U.S.-China relations will be the decisive aspect of U.S. foreign policy for the stability the Asia-Pacific. China has been the main foreign policy target of Trump’s campaign speeches, more than Mexico or ISIS: “China is waging an economic war on us” was a typical slogan. Under his presidency, the United States will likely adopt a tougher stance in trade relations with Beijing.[xxi] But rather than filing more reports to the WTO against China’s alleged dumping, which the Dispute Settlement mechanisms seldom considers, the new Presidency will seek to lower corporate tax and renegotiate trade deals, boosting American competition against China in Asia and around the world. The President-elect has already escalated tensions with China not on economic, but on diplomatic issues: he violated a long-standing agreement on the non-recognition of Taiwan as an independent state by accepting a congratulatory phone call from Taiwan’s President Tsai Ing-wen.[xxii] Beijing, already annoyed by Tsai’s rejection of the “One China” paradigm, accuses Washington of violating its promise to officially treat Taiwan as a rebel province of China. Trump reacted to the allegation by challenging the “One China” policy, a paradigm which has been followed by U.S. administrations in more than two decades: “I don’t know why we have to be bound by a One China policy unless we make a deal with China having to do with other things, including trade.”[xxiii]
Trump’s foreign policy strategy will likely be one of offshore balancing, which as previously said calls from a U.S. withdrawal from areas in which no clear hegemon is in sight. Given the rise of China, however, prominent advocates of offshore balancing believe that the U.S. should remain engaged in Asia-Pacific to contain the only potential rival to their power in Asia and beyond.[xxiv] Trump’s campaign website stated that he would “discourage Chinese adventurism that imperils American interests in Asia and shows our strength as we begin renegotiating our trading relationship with China. A strong military presence will be a clear signal to China and other nations in Asia and around the world that America is back in the global leadership business.”[xxv] Trump’s nominee for Secretary of State, Rex Tillerson, seems to agree on a more aggressive U.S. posture against China. As he told his Senate confirmation hearing in response to a question on the South China Sea, “We’re going to have to send China a clear signal that, first, the island-building stops and, second, your access to those islands also is not going to be allowed.”[xxvi]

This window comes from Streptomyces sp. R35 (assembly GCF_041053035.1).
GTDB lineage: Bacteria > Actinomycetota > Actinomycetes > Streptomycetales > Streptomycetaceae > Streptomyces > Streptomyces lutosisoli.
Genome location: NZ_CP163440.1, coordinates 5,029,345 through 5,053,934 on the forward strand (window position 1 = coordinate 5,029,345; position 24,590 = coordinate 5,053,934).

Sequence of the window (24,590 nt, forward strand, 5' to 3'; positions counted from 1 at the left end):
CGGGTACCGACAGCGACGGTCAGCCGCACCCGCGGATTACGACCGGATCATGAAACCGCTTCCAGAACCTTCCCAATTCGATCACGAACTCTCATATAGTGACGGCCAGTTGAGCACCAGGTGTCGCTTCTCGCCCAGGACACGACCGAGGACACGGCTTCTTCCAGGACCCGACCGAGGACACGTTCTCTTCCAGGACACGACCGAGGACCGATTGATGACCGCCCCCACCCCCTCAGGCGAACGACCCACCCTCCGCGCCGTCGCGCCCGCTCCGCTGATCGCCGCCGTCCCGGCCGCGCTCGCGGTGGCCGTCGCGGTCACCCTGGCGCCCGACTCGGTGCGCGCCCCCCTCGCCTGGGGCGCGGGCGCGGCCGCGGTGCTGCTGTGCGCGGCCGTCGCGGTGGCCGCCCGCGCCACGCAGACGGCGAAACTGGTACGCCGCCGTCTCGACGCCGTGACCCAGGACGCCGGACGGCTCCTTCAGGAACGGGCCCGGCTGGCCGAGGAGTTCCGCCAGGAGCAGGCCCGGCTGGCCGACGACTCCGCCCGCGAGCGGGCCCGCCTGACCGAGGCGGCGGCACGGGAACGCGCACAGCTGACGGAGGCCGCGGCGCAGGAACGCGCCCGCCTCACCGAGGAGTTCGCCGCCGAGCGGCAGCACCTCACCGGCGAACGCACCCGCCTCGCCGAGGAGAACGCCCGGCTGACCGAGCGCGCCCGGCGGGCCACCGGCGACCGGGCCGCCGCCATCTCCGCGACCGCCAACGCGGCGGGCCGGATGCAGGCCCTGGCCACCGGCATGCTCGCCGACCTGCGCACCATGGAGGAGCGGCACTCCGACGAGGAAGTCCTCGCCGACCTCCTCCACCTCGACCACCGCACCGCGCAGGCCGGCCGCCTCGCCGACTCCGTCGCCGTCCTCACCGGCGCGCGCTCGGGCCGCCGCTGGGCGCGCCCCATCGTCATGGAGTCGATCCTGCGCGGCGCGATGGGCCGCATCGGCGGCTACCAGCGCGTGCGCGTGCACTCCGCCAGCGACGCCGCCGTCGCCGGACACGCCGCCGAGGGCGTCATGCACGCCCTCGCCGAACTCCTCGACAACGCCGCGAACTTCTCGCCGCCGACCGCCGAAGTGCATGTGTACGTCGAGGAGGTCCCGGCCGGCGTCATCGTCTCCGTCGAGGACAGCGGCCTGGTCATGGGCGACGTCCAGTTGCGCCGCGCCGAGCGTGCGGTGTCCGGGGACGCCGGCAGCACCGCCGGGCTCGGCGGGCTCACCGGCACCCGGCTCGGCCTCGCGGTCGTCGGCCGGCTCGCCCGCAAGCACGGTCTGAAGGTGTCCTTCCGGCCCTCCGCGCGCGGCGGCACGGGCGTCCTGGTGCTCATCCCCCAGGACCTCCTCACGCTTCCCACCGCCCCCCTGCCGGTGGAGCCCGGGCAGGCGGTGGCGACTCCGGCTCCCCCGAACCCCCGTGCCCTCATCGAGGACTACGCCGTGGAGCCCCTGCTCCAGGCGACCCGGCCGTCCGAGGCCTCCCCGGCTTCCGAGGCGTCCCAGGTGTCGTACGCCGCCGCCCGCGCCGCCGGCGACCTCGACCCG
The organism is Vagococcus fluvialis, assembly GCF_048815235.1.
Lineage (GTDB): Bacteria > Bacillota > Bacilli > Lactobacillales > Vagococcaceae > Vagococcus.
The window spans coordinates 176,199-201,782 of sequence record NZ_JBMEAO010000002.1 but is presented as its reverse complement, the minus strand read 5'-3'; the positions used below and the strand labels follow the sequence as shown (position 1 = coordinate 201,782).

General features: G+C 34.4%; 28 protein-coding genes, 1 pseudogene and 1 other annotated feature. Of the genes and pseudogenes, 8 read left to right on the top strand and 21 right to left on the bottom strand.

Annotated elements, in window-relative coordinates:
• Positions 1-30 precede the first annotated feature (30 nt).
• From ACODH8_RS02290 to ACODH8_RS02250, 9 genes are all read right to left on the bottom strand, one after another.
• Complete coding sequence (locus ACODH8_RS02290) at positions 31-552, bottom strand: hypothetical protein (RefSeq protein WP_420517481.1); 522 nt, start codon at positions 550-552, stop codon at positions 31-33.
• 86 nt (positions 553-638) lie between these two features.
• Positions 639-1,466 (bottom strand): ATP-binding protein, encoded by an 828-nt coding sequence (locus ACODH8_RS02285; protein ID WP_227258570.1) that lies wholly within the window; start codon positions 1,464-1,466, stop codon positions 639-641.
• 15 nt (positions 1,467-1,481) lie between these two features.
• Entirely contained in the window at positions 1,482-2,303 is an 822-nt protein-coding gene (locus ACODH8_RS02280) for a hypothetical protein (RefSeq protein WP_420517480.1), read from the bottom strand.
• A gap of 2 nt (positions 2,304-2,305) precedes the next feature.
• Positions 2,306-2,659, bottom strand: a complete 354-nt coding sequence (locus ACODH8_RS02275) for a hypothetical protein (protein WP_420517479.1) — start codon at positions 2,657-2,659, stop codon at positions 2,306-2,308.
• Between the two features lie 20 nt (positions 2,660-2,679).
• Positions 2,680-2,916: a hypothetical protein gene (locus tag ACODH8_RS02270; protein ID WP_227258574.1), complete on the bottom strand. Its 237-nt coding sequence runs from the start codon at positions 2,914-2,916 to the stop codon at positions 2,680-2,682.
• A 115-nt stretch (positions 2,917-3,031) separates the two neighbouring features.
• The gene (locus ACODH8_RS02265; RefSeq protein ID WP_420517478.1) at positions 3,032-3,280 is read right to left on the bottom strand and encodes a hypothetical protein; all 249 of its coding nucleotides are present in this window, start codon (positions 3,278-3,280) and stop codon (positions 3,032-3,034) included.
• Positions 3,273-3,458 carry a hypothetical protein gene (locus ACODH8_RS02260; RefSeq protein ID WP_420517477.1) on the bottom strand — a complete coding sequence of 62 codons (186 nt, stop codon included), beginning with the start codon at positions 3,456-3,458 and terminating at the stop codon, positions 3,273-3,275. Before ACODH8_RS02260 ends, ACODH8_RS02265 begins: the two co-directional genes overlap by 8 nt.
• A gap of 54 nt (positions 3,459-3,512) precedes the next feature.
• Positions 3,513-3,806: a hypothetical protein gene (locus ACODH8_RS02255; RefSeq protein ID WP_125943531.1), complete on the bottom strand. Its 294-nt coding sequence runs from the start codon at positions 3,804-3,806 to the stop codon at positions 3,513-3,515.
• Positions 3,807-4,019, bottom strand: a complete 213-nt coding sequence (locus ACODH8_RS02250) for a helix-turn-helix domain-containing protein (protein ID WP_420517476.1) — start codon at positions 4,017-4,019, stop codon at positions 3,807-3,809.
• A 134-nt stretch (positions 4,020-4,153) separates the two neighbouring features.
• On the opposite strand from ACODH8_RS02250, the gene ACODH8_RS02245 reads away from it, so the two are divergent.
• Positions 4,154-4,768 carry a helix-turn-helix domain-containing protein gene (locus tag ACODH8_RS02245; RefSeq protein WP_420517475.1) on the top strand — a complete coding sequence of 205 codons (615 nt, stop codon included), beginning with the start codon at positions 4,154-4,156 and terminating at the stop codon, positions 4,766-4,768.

Trump’s call for a tougher American stance vis-à-vis Beijing risks worsening relations with China at a time when China is stronger than ever.[xxvii] China’s military and economic power can now challenge American hegemony, and substitute the U.S. system of bilateral alliances with a Beijing-based multilateral regional order. Given the patterns of hegemonic confrontation observed in the past, questions arise whether relations between the two giants will reach the critical point of destabilization for the Asia-Pacific region.[xxviii] Beijing already sent a warning sign to the U.S.: few days after the Trump-Tsai call, Chinese seized and then returned an underwater glider from a U.S. Navy ocean survey ship. The episode testifies that China is there, closely scrutinizing other moves.[xxix] Risks of a military confrontation are still low: China has maintained a cautious approach with new American Presidents, especially those about which it is uncertain. During 2017 Beijing will probably adopt a “wait and see” approach vis-à-vis Washington. But the ghost of great power confrontation looms on the horizon.
When asked about the future of U.S. foreign policy in Asia, Ambassador J. Stapleton Roy commented that “the topic is good, but the timing is bad.”[xxx] . Trump’s first 100 days in office will provide for a more accurate assessment of the President’s trajectory. But the signals we have so far clearly indicate that the United States will not pull back from the Western Pacific rim: its presence will be stronger than during the Obama years in military terms, and while trade relations will turn from multilateralism to bilateralism, Trump will not underestimate America’s strong economic interests in East Asia. Long-term alliances will remain in place, as the United States promises to stand up against China. The United States has been a Pacific power since well before Obama took office: it is a long-term trend that will still continue under President Trump.